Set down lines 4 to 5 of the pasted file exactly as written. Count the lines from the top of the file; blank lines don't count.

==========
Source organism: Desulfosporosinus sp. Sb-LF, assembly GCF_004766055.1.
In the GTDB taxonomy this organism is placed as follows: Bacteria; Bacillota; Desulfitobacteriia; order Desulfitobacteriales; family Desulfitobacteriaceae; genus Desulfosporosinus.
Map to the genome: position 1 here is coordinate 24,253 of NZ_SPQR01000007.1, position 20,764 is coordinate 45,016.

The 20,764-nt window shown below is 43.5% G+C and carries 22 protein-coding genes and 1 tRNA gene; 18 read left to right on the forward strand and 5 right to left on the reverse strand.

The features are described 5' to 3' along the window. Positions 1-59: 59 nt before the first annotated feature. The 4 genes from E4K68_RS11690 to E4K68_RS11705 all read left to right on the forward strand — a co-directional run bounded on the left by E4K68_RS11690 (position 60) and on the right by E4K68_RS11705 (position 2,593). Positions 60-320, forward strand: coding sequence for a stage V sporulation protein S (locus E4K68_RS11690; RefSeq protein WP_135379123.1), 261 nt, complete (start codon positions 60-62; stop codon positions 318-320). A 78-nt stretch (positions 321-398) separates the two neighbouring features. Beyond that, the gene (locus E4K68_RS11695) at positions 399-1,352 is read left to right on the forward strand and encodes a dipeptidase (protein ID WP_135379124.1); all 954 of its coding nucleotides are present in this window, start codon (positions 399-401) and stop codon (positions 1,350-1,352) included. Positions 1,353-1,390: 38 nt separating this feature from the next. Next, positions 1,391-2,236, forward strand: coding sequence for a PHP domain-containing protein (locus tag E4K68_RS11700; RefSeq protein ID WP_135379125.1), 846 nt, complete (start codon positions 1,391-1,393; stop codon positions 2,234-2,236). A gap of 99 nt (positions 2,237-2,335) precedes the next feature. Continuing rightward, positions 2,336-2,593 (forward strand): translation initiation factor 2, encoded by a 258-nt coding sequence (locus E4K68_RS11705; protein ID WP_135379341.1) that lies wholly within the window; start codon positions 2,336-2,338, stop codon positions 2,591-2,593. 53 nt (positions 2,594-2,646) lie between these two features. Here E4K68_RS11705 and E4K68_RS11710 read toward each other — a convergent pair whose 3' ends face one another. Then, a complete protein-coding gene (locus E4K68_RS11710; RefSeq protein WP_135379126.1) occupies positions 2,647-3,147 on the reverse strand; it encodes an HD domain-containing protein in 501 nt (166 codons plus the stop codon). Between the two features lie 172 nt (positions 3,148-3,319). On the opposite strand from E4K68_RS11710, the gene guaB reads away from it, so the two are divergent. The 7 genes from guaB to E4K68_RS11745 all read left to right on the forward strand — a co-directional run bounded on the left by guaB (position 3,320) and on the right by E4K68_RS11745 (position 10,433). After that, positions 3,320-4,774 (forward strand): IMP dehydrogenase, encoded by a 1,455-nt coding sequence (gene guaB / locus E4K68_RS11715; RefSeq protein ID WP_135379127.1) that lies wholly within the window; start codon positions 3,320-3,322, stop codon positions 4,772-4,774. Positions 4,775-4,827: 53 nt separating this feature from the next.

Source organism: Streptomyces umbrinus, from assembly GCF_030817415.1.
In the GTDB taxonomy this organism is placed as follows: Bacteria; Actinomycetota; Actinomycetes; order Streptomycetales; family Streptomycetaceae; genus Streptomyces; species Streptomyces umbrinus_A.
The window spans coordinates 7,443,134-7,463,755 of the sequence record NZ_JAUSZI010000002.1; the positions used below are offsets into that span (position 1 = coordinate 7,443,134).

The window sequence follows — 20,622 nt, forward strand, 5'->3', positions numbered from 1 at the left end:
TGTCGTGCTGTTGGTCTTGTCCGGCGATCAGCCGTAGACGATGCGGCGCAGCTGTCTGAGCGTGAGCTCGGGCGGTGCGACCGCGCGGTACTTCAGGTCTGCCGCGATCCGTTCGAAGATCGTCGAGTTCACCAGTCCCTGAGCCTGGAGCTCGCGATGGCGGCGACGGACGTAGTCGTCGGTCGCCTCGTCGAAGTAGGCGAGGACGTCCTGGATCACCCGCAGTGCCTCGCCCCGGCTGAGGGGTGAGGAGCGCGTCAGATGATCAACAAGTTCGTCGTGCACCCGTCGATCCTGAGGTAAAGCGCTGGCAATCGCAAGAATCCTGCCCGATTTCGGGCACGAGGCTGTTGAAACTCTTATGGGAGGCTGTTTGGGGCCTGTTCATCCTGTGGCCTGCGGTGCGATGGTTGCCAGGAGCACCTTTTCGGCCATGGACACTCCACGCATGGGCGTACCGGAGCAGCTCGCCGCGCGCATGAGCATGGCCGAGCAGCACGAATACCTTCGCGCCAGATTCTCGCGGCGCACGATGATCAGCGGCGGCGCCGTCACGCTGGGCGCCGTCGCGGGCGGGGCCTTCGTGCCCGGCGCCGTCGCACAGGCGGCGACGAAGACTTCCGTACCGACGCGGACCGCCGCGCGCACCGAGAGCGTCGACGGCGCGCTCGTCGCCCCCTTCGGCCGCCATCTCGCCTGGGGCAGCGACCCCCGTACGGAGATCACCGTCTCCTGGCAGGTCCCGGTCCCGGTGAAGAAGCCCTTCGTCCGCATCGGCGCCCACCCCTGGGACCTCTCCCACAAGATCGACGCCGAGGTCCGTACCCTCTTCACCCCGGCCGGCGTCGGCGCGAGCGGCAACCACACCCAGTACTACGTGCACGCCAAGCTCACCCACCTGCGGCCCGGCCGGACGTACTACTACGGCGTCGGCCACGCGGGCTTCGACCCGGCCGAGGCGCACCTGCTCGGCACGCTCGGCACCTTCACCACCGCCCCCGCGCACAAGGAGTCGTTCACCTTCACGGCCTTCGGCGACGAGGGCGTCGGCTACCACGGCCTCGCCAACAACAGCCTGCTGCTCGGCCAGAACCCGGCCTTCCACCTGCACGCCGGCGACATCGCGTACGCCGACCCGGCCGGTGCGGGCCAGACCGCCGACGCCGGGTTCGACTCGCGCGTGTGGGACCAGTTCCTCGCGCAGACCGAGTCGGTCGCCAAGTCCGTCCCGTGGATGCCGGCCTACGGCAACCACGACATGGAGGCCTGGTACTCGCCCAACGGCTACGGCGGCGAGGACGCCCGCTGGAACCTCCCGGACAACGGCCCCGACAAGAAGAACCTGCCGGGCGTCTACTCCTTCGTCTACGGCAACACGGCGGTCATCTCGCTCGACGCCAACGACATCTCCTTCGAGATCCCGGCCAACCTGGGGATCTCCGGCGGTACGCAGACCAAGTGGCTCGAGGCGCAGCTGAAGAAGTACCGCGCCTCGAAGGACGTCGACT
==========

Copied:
The 20,764-nt window shown below is 43.5% G+C and carries 22 protein-coding genes and 1 tRNA gene; 18 read left to right on the forward strand and 5 right to left on the reverse strand.

The features are described 5' to 3' along the window. Positions 1-59: 59 nt before the first annotated feature. The 4 genes from E4K68_RS11690 to E4K68_RS11705 all read left to right on the forward strand — a co-directional run bounded on the left by E4K68_RS11690 (position 60) and on the right by E4K68_RS11705 (position 2,593). Positions 60-320, forward strand: coding sequence for a stage V sporulation protein S (locus E4K68_RS11690; RefSeq protein WP_135379123.1), 261 nt, complete (start codon positions 60-62; stop codon positions 318-320). A 78-nt stretch (positions 321-398) separates the two neighbouring features. Beyond that, the gene (locus E4K68_RS11695) at positions 399-1,352 is read left to right on the forward strand and encodes a dipeptidase (protein ID WP_135379124.1); all 954 of its coding nucleotides are present in this window, start codon (positions 399-401) and stop codon (positions 1,350-1,352) included. Positions 1,353-1,390: 38 nt separating this feature from the next. Next, positions 1,391-2,236, forward strand: coding sequence for a PHP domain-containing protein (locus tag E4K68_RS11700; RefSeq protein ID WP_135379125.1), 846 nt, complete (start codon positions 1,391-1,393; stop codon positions 2,234-2,236). A gap of 99 nt (positions 2,237-2,335) precedes the next feature. Continuing rightward, positions 2,336-2,593 (forward strand): translation initiation factor 2, encoded by a 258-nt coding sequence (locus E4K68_RS11705; protein ID WP_135379341.1) that lies wholly within the window; start codon positions 2,336-2,338, stop codon positions 2,591-2,593. 53 nt (positions 2,594-2,646) lie between these two features. Here E4K68_RS11705 and E4K68_RS11710 read toward each other — a convergent pair whose 3' ends face one another. Then, a complete protein-coding gene (locus E4K68_RS11710; RefSeq protein WP_135379126.1) occupies positions 2,647-3,147 on the reverse strand; it encodes an HD domain-containing protein in 501 nt (166 codons plus the stop codon). Between the two features lie 172 nt (positions 3,148-3,319). On the opposite strand from E4K68_RS11710, the gene guaB reads away from it, so the two are divergent. The 7 genes from guaB to E4K68_RS11745 all read left to right on the forward strand — a co-directional run bounded on the left by guaB (position 3,320) and on the right by E4K68_RS11745 (position 10,433). After that, positions 3,320-4,774 (forward strand): IMP dehydrogenase, encoded by a 1,455-nt coding sequence (gene guaB / locus E4K68_RS11715; RefSeq protein ID WP_135379127.1) that lies wholly within the window; start codon positions 3,320-3,322, stop codon positions 4,772-4,774. Positions 4,775-4,827: 53 nt separating this feature from the next.